Research Papers

Evaluation of Commercial Vehicles Pre-Trip Inspections Conducted in Quebec

Filename 4b1.pdf
Filesize 298 KB
Version 1
Date added June 5, 2005
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Category 2005–CMRSC-XV–Fredericton
Tags Dr. Charles H. Miller Award Winner, Session 4B
Author/Auteur Olivier Bellavigna-Ladoux, Michel Gou
Award/Prix Dr. Charles H. Miller

Abstract

Bob Baird, Olivier Bellavigna-Ladoux, Michel Gou

Bob Baird, Olivier Bellavigna-Ladoux, Michel Gou

Pre-Trip Inspections (PTI) for commercial vehicle operators are mandatory in the province of Quebec, as in the rest of North-America. According to the regulation, commercial drivers must inspect their vehicle at the start of their daily work shift. This inspection consists in a visual check of the main mechanical components, such as the tires, the wheels, the steering system and the brakes. Performed properly, the PTI can help prevent mechanical defect causing road collisions. It was thus considered pertinent to evaluate PTI conducted by professional commercial drivers in Quebec. The objectives of this study are to review the current state of PTI program requirement in North America, to measure the quality of PTI conducted by drivers in Quebec, to evaluate the drivers' knowledge concerning current PTI regulations, and finally to assess drivers' and transport company managers' awareness regarding road safety.

In order to reach these objectives, three evaluation grids were developed: two for randomly selected commercial drivers and one for their company representatives. The survery was conducted over a 14 month period, on a sample of 343 drivers and 23 trasnport company representatives, in the extended area surrounding the Island of Montreal. The drivers evaluated were from a large spectrum of age groups and professional experiences.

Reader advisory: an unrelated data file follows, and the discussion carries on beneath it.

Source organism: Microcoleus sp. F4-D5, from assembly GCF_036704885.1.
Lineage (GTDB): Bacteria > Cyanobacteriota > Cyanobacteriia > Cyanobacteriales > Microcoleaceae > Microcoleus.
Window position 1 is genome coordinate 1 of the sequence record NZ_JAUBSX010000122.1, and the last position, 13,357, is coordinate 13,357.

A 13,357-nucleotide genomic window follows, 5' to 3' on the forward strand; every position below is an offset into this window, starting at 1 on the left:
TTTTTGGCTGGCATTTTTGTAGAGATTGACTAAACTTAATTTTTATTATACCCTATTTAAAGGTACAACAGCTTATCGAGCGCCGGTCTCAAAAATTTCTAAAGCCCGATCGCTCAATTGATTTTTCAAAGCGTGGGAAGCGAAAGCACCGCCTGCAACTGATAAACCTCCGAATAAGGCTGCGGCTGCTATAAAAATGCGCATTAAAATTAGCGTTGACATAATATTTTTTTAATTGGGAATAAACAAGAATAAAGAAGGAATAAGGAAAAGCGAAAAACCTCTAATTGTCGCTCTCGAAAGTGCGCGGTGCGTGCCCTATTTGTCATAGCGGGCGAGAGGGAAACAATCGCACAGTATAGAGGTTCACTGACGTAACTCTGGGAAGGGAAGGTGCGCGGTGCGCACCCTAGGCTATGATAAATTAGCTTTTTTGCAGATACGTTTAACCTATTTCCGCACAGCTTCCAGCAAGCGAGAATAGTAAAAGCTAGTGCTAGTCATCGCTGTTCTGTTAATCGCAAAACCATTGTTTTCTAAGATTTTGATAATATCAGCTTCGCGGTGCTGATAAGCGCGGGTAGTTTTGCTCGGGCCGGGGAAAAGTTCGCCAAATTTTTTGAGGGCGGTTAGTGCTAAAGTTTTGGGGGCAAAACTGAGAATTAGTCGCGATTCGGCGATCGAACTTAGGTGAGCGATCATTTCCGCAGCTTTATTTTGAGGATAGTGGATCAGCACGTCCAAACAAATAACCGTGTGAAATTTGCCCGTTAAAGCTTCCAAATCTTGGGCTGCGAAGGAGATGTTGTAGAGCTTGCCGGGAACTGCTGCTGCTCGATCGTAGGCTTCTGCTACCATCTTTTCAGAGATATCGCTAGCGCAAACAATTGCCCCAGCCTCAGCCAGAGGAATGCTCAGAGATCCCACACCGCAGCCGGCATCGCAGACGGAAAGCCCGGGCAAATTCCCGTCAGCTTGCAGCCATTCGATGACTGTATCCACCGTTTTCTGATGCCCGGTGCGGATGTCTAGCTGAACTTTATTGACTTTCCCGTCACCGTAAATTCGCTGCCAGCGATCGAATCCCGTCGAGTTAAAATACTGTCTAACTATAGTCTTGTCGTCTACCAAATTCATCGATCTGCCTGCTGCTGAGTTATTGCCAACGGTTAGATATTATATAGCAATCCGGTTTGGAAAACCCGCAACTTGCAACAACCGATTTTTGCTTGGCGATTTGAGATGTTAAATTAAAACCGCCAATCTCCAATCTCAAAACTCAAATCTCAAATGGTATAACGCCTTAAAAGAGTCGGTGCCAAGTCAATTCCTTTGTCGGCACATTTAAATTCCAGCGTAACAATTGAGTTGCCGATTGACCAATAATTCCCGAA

Results show an average completion time for the PTI of approximately 10.5 minutes. Global task efficiency of the PTI was found to be of only 60.1% amongst all drivers, with an average rated effort of only 63.5%. In particular, it was noted that braking system checks were amongst the less well executed (effectiveness of 26.6% for service brakes and 31.7% for parking brakes). This is worrisome, considering that brake defects are very often to blame when a mechnical failure is at the origin of a road collision. Important weaknesses in PTI execution were thus identified. However, some encouraging data was found concerning the relatively high degree of awareness of drivers and managers regarding the importance of PTI as a road safety tool.

Following these observations, three main recommendations are proposed in order to improve the performance of commercial drivers in PTI execution. These recommendations are aimed at drivers' training, at the diffusion of a brake check memorandum to all drivers, and finally at coercive control measures on the road and in the work place by government representatives.

Olivier Bellavigna-Ladoux, Michel Gou